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Donor Engagement

Donor Engagement: How to Keep your Donors Happy

Donor engagement and happiness can translate into having a constant income over time, which is crucial for your charity. This allows you to plan ahead and cover the costs of running your activities. You need to keep your existing donors is at least equally important as adding new ones.

Retaining your donors means keeping them engaged and inspired, so that they want to donate again. If the first donation has a lot to do with people’s emotions and urge to action, other factors come into play for the following ones. Everyone, from individual donors to volunteers, to major donors and institutional partners, want to be sure that their contributions will be used wisely and effectively. In short, they want to see the impact of their support. If you really want to keep your donor engaged and donations coming, you must keep them inspired and part of a community committed to change and transparency.

A Matter of Transparency

The good news is that as you are already committed to transparency, it is only a matter of conveying this effectively. In 2017, online tools and social media have made this task much easier than before. Here are some ideas for donor engagement and retention them that are available to all organisations at (almost) no cost:

  • Share your impact, truly: once in a while, send out communications that aren’t about asking for more donations, but a celebration of your supporters’ contributions. Keep telling powerful stories, and substantiate them with facts, figures, projections. The more supporters understand how you work, the more they will trust you and would like to be involved.
  • Include a supporter feature in your newsletter. All charities send out printed or online newsletters, full of information on their organisation’s activities. So why not adding a “Supporters’ corner”, telling the story of a particularly keen volunteer or generous donor? People like feeling appreciated, being connected with a wider group of supporters, and having the chance to tell their stories.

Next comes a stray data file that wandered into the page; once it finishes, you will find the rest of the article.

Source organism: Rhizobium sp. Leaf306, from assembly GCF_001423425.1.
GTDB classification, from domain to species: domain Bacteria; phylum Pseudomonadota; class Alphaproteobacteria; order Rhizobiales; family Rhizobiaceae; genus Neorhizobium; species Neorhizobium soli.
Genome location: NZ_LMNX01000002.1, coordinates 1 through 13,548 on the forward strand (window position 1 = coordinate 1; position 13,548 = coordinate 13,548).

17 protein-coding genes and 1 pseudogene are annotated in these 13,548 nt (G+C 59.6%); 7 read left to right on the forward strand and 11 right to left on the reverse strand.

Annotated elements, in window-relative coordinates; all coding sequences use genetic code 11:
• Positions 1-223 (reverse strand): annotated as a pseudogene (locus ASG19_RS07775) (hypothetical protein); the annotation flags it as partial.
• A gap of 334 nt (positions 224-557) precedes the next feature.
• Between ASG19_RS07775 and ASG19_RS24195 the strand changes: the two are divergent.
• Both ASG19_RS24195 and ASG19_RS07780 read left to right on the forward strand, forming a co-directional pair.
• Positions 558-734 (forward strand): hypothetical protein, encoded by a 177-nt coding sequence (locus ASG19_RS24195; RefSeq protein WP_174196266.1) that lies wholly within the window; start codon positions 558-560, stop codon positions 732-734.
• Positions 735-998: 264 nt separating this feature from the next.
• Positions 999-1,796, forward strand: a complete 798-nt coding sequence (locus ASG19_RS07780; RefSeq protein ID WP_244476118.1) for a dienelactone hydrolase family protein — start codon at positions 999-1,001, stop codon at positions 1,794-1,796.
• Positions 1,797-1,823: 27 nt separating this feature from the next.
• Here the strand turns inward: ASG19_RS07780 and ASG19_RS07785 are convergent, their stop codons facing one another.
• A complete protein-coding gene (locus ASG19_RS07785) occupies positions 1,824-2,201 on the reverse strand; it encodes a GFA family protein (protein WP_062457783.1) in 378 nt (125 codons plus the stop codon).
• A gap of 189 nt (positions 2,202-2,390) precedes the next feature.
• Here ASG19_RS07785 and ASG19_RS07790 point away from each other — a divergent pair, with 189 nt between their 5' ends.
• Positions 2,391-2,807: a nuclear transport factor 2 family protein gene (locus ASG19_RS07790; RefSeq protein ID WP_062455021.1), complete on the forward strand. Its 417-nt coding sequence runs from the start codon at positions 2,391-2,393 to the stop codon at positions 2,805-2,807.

• Have special media content as a perk for your supporters. We all like to feel special, and we all like to see first-hand, behind-the-scene reports. A great incentive for donors and fundraisers could be to receive special content from the field, not publicly available, with project staff sharing stories and thanking the supporters for their contributions. All you need for this type of donor engagement is a video camera and an internet connection.
  • Make them feel part of a movement – turn your supporters into activists. Retaining donors is great, but growing their number is pretty cool too. Sometimes the two things can be done at the same time – increasingly so, thanks to social media. One of the reasons why donors give is that they want to feel part of a group with a purpose, and contribute to a cause that is greater than them. This means that if you ask your supporters to do something to grow the community of donors, they will do it. On Facebook, Twitter, Instagram, it is just incredibly easy to organise online flash mobs with each supporter reaching out to 2 (3, 10, 100) of their friends and invite them to support your organisation. With activities like this, you will be empowering supporters, giving them the ability to be an advocate for your organisation, and will get new ones on board.

Your supporters are the people that you have inspired to take action to help your organisation. A good mixture of transparency on your work and impact, involving them in some of your activities and showing real gratitude, can foster your relationship until they are not only long-term supporters, but also ambassadors for your charity.








  Adriano Mancinelli, Head of Charities, KindLink

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